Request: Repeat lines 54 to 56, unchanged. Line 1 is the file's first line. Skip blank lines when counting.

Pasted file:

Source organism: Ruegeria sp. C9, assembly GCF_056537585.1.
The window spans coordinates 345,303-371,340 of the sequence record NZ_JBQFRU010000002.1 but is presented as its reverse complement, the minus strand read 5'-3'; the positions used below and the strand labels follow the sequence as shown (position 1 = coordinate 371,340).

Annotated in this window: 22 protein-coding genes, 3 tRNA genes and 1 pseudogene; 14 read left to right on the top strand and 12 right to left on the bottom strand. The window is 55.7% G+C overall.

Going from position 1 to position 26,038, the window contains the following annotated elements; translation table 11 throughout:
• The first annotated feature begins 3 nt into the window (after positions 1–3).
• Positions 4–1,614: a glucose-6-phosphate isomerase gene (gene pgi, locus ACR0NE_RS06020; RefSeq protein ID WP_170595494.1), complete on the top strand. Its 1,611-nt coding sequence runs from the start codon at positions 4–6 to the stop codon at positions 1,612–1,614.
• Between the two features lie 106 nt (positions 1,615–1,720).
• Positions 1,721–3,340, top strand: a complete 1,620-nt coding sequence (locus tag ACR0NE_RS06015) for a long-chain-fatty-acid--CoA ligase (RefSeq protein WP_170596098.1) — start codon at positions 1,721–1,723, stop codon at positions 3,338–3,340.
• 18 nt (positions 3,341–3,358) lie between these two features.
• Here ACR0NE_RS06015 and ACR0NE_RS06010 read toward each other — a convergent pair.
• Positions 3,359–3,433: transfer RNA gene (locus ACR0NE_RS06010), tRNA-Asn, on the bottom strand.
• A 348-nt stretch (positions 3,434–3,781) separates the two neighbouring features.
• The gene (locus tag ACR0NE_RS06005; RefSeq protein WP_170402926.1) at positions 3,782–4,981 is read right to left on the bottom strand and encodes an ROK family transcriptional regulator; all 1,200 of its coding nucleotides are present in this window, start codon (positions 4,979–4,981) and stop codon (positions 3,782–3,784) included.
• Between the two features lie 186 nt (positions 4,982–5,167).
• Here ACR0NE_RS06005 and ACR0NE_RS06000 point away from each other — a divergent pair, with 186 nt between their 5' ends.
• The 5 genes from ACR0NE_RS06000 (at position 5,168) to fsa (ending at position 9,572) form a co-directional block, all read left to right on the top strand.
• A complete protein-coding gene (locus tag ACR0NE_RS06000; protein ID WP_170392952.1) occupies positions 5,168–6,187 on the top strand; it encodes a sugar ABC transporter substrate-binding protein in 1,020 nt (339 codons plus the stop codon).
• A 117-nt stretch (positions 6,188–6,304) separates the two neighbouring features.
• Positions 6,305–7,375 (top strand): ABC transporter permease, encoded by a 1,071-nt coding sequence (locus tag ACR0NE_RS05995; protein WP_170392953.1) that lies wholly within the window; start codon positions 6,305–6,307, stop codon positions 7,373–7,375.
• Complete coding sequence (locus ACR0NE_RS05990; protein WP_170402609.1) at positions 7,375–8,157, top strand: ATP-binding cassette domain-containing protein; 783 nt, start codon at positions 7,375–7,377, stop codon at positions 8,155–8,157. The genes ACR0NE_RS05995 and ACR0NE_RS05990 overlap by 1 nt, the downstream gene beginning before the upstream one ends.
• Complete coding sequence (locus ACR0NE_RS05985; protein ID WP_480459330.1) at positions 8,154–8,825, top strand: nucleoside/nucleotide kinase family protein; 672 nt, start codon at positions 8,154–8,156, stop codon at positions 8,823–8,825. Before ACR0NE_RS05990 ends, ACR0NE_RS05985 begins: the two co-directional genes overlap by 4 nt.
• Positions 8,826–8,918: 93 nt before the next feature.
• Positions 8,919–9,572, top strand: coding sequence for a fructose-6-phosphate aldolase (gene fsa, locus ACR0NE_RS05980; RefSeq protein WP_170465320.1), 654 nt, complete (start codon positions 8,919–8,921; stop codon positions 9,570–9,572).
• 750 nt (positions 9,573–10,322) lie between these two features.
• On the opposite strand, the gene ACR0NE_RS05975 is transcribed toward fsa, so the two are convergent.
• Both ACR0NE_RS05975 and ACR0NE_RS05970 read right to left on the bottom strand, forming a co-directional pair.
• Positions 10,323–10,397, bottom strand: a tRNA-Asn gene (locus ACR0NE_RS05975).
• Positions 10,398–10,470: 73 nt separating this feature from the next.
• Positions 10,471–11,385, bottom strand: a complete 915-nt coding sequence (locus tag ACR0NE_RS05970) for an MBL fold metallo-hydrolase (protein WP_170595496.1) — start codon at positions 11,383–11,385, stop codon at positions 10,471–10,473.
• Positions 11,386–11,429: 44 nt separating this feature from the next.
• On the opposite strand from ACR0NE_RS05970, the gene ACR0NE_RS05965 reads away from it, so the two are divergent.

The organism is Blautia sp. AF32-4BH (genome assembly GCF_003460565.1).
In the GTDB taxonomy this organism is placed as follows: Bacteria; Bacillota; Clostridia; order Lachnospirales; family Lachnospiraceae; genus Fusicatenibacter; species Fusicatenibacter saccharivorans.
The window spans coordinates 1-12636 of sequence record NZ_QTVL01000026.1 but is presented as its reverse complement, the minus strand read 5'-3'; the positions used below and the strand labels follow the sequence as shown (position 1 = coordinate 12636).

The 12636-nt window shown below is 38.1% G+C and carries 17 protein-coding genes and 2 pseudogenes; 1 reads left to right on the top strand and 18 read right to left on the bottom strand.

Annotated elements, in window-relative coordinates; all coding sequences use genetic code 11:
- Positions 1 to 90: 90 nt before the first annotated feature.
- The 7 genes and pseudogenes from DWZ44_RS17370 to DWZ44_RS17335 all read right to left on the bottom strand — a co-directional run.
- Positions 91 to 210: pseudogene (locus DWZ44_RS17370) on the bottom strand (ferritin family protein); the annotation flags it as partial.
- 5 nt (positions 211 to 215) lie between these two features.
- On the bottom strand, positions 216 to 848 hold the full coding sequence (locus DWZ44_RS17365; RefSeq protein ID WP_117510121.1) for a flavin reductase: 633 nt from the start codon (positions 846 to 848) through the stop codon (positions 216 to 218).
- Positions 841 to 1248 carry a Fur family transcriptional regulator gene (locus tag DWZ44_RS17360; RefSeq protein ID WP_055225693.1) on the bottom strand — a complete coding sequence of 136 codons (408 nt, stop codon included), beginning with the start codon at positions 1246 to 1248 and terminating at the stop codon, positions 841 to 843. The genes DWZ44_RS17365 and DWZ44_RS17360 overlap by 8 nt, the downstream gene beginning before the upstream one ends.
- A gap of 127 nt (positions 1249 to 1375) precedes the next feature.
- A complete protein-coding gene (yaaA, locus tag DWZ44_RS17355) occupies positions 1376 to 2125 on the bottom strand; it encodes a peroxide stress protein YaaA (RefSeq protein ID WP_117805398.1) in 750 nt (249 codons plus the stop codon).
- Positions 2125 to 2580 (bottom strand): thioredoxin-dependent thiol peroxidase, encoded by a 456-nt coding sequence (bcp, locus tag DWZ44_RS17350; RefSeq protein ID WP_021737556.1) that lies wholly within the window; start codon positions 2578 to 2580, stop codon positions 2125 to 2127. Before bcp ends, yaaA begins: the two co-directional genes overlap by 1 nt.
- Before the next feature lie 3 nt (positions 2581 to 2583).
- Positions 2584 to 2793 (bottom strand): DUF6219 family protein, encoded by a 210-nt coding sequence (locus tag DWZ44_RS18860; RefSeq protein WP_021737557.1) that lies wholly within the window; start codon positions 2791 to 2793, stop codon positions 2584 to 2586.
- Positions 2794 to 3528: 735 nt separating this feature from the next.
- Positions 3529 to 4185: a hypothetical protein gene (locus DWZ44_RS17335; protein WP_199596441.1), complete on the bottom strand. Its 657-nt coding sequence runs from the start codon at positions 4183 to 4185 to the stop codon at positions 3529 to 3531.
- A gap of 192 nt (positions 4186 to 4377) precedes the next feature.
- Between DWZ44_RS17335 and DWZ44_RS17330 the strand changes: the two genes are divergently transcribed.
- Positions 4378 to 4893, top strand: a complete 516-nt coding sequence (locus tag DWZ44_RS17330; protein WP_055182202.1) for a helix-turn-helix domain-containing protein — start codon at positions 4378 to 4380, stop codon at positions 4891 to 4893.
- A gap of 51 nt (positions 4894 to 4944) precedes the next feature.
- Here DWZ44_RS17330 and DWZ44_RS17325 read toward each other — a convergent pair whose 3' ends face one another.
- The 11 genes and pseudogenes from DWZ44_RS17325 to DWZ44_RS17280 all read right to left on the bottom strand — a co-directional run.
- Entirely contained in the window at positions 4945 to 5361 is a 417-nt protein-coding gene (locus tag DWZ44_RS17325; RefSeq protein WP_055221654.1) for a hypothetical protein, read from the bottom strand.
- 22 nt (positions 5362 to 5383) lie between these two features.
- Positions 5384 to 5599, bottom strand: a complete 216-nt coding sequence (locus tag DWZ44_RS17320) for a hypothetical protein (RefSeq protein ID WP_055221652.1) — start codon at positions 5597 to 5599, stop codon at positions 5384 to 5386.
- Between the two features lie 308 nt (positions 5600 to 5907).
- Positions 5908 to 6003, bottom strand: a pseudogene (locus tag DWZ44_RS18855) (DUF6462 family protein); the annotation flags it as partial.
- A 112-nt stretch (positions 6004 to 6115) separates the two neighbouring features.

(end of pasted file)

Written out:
- Here DWZ44_RS17330 and DWZ44_RS17325 read toward each other — a convergent pair whose 3' ends face one another.
- The 11 genes and pseudogenes from DWZ44_RS17325 to DWZ44_RS17280 all read right to left on the bottom strand — a co-directional run.
- Entirely contained in the window at positions 4945 to 5361 is a 417-nt protein-coding gene (locus tag DWZ44_RS17325; RefSeq protein WP_055221654.1) for a hypothetical protein, read from the bottom strand.